My final solution did just that. I shortened the spacers to 7/8" long. I do not remember how much shorter than stock. I ran the fork tubes in the stock location. You lose a little suspension travel that way.
Beside the weight balance issue, I found that while I had proper sag according to the "Internet Guru's" more than half of it was the bike weight alone.
You compress these springs over an inch just to get the cap on, couple that with the weight of the bike, caused me to believe the closely wound coils were being compressed together, turning them into spacers themselves and by the time my weight was added, I was actually riding a heavier portion of the spring.
I thought cutting the spacer would alleviate some of that and soften the initial stroke. Provide a little more room, so to speak. Whether that had any merit depends on what the spring did with me on the bike. I really did not detect any great suspension improvement but still think weighting the front did improve front end tracking.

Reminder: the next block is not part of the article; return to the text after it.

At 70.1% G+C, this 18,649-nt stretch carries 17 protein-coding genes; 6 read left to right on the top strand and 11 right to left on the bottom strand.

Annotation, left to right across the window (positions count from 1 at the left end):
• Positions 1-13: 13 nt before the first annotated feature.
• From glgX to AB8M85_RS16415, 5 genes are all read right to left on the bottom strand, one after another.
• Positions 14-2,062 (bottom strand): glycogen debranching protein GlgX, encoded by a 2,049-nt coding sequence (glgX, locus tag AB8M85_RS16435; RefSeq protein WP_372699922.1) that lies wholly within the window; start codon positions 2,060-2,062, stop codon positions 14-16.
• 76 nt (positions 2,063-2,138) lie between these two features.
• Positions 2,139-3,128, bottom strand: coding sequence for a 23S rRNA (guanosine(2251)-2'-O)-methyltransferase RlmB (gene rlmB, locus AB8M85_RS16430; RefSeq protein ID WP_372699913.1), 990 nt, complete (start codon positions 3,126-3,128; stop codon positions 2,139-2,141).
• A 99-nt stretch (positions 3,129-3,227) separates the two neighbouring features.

That is one of the reasons that I now think I could have done better with a straight wound spring. But I would have had to do all the oil weight, height, air gap, spacer size BS all over again.
Beware though, spring replacement is just bait. Before you know it you will find the bike handles better and you can go faster than before.
Then you discover the real problem, your valving can't cope with your new found skills. It sucks.
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itsatdm screwed with this post 01-07-2013 at 03:32 PM